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Malware Analysis: How to use Yara rules to detect malware

When performing malware analysis, the analyst needs to collect every piece of information that can be used to identify malicious software. One of the techniques is Yara rules. In this article, we are going to explore Yara rules and how to use them in order to detect malware.

The article outline is the following:

  • What is malware analysis
  • Static malware analysis techniques
  • What is Yara and how to install it
  • Detect malware with Yara
  • Yara rule structure
  • How to write your first Yara rule
  • Yara-python

After reading this article you can download this small document that includes other helpful resources: Yara Rules Resources

Malware Analysis

Malware is a complex and malicious piece of software.Its behavior range from basic actions like simple modifications of computer systems to advanced behaviors patterns.

By definition, a malware is a malicious piece of software with the aim of damaging computer systems like data andidentity stealing ,espionage,legitimate users infection and gaining full or limited control to its developer.To have a clear understanding of malware analysis, a malware categorization based on its behavior is a must. Even sometimes we cannot classify a malware because it uses many different functionalities but in general, malware can be divided into many categories some of them are described below:

  • Trojan: is a malware that appears as a legitimate application
  • Virus: this type of malware copy itself and infect computer machines
  • Botnets are networks of compromised machines which are generally controlled by a command and control (C2C) channel
  • Ransomware this malware encrypts all the data on a computer and ask the victim usually using the cryptocurrency Bitcoin to get the decryption key
  • Spyware as it is obvious from the name it is a malware that tracks all the user activities including Search history,installed applications
  • Rootkit enables the attacker to gain an unauthorized access generally administrative to a system.Basically, it is unnoticeable and makes its removal as hard as possible

Malware analysis is the art of determining the functionality, origin and potential impact of a given malware sample, such as a virus, worm, trojan horse, rootkit, or backdoor. As a malware analyst, our main role is to collect all the information about malicious software and have a good understanding of what happened to the infected machines. Like any process, to perform a malware analysis we typically need to follow a certain methodology and a number of steps. To perform Malware Analysis we can go thru three phases:

  • Static Malware Analysis
  • Dynamic Malware Analysis
  • Memory Malware Analysis

Static Malware analysis

Static malware analysis refers to the examination of the malware sample without executing it. It consists of providing all the information about the malicious binary. The first steps in static analysis are knowing the malware size and file type to have a clear vision about the targeted machines, in addition to determining the hashing values, because cryptographic hashes like MD5 or SHA1 can serve as a unique identifier for the sample file. To dive deeper, finding strings, dissecting the binary and reverse engineering the code of malware using a disassembler like IDA could be a great step to explore how the malware works by studying the program instructions. Malware authors often are trying to make the work of malware analysts harder so they are always using packers and cryptors to evade detection. That is why, during static analysis, it is necessary to detect them using tools like PEiD.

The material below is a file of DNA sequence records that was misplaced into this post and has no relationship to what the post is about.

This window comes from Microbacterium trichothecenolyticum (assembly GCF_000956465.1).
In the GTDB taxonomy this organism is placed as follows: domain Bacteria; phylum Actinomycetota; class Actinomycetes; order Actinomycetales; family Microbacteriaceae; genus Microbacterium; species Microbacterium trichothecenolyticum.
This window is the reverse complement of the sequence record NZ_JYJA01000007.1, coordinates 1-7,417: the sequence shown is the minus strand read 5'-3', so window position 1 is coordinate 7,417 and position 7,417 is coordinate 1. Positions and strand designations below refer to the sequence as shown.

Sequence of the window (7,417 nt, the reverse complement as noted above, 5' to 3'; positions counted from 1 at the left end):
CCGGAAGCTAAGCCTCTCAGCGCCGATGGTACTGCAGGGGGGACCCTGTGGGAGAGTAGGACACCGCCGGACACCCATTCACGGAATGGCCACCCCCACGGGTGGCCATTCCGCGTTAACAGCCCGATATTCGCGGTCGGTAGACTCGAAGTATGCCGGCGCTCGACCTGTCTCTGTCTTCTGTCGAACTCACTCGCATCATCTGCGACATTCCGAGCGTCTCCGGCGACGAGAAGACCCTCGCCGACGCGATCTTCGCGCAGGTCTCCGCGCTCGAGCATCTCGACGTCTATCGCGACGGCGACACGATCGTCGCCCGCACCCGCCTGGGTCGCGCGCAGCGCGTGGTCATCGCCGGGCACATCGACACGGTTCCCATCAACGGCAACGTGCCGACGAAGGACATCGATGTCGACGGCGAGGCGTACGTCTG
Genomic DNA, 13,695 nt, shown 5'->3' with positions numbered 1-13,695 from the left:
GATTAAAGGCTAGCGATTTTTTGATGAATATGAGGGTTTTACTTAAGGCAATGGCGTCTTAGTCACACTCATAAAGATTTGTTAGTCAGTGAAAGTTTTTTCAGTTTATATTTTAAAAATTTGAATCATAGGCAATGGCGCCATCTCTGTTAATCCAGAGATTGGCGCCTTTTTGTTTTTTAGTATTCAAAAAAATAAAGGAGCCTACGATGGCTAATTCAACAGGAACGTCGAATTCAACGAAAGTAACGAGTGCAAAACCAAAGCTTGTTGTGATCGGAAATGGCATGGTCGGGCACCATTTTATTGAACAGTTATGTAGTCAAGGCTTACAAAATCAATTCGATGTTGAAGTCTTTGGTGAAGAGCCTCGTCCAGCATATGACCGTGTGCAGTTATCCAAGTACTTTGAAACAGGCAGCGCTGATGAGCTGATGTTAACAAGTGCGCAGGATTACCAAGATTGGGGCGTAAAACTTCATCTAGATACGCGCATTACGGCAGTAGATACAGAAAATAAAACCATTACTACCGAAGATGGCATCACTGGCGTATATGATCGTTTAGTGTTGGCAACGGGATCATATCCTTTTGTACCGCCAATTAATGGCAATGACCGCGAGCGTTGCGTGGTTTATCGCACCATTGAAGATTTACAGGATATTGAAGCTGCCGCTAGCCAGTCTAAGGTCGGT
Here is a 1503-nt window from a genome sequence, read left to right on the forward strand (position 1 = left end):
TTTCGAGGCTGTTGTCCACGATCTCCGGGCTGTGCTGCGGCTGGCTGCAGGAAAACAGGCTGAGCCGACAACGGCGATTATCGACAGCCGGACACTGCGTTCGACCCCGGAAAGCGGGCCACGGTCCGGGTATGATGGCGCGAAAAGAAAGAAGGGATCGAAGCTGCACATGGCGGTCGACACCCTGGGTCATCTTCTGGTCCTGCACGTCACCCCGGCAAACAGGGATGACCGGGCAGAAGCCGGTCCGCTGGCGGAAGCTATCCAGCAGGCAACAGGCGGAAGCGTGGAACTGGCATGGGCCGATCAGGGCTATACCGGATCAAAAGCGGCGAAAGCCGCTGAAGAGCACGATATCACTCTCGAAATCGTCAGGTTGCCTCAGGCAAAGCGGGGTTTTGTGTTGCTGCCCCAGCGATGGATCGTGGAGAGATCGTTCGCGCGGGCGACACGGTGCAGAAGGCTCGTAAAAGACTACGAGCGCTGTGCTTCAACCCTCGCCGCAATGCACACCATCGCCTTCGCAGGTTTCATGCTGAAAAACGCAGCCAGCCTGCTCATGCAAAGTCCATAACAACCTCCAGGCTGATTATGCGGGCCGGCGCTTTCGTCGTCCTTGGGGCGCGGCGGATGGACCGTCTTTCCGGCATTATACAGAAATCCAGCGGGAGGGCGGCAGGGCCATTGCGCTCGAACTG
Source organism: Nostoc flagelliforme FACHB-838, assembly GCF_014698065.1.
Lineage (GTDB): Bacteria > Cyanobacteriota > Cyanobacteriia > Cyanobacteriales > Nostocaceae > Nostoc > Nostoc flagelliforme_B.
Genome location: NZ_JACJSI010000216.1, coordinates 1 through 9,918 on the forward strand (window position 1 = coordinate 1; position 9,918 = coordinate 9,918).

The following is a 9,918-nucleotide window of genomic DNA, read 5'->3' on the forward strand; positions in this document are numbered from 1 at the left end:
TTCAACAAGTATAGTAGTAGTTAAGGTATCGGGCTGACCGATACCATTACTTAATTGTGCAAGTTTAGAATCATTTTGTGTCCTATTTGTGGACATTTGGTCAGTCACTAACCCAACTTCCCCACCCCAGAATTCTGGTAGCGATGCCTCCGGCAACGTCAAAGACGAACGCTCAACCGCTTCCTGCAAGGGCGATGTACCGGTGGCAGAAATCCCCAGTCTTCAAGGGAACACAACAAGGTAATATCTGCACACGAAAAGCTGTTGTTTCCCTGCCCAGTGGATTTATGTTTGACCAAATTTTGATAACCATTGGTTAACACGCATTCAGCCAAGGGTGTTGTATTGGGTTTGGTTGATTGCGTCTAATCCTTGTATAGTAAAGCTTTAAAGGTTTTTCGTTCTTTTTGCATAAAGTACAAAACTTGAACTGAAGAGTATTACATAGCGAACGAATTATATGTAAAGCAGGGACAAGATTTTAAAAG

In this article, we are going to explore how to use YARA Rules. When performing static malware analysis there are many techniques to classify malware and identify it such as hashes. Another technique is using YARA rules. According to Wikipedia:

" YARA is the name of a tool primarily used in malware research and detection. It provides a rule -based approach to create descriptions of malware families based on textual or binary patterns. A description is essentially a Yara rule name, where these rules

Install Yara:

The first step, of course, is installing YARA. If you are using Ubuntu for example, you can simply use

sudo apt-get install yara

It is already installed on my machine

Or you can download the tar file and install it from Github

tar -zxf yara-3.7.1.tar.gz

cd yara-3.7.1

./ ./configure make make install

Yara needs the following libraries automake libtool make and gcc so ensure that you already installed them

sudo apt-get install automake libtool make gcc

Let's check if everything went well

Create a dummy rule

echo "rule dummy { condition: true }" > my_first_rule

yara my_first_rule my_first_rule

If you get " dummy my_first_rule" then everything is Okay!

The Official YARA documentation can be found here:

Detect Malware with Yara rules

We already learned that we use Yara rules to detect malware. Let's discover how to do that in a real-world example. For testing purposes, I am going to use malware from a dataset called "theZoo": The project owners define the repository as follows:

theZoo is a project created to make the possibility of malware analysis open and available to the public. Since we have found out that almost all versions of malware are very hard to come by in a way which will allow analysis, we have decided to gather all of them for you in an accessible and safe way. theZoo was born by Yuval tisf Nativ and is now maintained by Shahak Shalev.


_ Please remember that these are live and dangerous malware! They come encrypted and locked for a reason! Do NOT run them unless you are absolutely sure of what you are doing! _